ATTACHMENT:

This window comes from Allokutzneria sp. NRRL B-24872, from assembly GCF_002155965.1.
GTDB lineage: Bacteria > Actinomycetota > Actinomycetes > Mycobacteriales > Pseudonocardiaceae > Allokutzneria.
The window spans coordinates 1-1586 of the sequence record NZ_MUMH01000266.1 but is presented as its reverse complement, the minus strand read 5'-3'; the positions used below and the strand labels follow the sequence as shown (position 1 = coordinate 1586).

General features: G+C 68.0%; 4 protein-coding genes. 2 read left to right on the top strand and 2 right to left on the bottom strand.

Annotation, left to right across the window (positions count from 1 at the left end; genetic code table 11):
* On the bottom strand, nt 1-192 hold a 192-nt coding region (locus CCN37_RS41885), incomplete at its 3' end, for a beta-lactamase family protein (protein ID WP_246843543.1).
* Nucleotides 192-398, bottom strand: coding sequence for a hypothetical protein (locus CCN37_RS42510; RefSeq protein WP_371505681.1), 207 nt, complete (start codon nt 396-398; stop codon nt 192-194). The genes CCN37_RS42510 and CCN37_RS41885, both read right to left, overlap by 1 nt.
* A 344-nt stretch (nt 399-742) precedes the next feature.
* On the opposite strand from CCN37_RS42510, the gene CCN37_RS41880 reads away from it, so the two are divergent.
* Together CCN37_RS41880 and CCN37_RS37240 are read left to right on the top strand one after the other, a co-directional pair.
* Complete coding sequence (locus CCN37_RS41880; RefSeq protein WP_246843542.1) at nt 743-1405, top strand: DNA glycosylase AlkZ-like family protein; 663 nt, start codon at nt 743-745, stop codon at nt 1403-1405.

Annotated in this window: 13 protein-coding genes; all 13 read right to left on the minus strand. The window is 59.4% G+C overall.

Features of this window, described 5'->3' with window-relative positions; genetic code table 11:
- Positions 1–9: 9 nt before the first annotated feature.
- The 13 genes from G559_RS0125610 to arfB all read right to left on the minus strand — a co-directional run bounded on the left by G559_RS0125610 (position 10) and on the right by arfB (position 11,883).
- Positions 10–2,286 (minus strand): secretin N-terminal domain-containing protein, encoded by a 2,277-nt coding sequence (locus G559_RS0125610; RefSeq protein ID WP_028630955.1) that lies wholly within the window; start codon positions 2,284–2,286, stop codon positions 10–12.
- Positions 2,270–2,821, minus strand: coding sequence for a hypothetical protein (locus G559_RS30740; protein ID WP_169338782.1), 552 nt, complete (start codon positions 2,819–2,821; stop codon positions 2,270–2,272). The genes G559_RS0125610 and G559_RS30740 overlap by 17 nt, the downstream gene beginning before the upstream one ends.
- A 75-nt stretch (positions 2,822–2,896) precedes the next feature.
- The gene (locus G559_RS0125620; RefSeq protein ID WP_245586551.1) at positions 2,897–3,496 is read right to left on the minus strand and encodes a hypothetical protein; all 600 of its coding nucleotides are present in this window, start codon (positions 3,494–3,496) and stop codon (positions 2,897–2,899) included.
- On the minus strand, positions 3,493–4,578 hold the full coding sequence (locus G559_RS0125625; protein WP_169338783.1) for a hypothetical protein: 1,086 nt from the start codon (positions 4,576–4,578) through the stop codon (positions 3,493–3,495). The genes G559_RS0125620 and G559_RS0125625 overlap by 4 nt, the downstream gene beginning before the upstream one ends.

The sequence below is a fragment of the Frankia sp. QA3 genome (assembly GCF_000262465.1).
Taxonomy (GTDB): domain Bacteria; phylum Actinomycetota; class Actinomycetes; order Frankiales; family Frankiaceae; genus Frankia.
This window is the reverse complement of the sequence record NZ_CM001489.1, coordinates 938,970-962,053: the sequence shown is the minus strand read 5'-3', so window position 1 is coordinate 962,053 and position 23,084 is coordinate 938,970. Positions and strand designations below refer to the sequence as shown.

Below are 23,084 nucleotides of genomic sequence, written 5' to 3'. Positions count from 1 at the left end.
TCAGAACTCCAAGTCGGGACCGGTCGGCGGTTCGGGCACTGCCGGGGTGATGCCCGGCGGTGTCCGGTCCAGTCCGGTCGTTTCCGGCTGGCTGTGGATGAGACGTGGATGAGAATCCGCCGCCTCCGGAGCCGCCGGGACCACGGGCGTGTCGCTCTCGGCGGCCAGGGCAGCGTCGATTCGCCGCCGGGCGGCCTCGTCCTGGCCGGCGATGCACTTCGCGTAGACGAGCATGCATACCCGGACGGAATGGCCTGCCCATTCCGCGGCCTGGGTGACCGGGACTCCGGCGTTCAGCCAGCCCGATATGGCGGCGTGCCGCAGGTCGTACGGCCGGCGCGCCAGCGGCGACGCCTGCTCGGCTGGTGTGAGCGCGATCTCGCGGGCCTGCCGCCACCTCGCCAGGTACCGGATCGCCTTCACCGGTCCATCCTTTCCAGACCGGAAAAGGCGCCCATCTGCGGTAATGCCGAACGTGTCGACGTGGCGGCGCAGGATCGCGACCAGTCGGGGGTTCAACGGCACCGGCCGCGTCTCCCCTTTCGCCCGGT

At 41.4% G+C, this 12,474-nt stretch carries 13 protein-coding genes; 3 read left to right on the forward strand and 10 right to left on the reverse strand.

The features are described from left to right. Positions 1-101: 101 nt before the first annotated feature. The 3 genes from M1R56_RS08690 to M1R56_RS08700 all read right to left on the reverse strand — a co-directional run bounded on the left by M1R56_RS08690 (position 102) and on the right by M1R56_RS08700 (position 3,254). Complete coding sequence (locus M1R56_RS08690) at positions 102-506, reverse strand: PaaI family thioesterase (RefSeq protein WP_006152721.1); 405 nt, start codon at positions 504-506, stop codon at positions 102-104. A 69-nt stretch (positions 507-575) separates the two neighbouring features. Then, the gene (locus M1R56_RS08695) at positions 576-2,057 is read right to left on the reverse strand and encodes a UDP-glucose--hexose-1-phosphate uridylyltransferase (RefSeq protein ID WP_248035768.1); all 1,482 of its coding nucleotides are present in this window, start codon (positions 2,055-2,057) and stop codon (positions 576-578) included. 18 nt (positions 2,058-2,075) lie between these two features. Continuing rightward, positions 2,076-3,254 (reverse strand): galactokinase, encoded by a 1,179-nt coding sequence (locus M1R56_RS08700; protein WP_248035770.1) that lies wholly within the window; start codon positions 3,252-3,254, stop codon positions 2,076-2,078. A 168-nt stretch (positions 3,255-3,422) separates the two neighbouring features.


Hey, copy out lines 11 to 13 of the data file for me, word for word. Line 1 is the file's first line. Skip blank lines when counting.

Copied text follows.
* Complete coding sequence (locus CCN37_RS41880; RefSeq protein WP_246843542.1) at nt 743-1405, top strand: DNA glycosylase AlkZ-like family protein; 663 nt, start codon at nt 743-745, stop codon at nt 1403-1405.

Annotated in this window: 13 protein-coding genes; all 13 read right to left on the minus strand. The window is 59.4% G+C overall.

Features of this window, described 5'->3' with window-relative positions; genetic code table 11: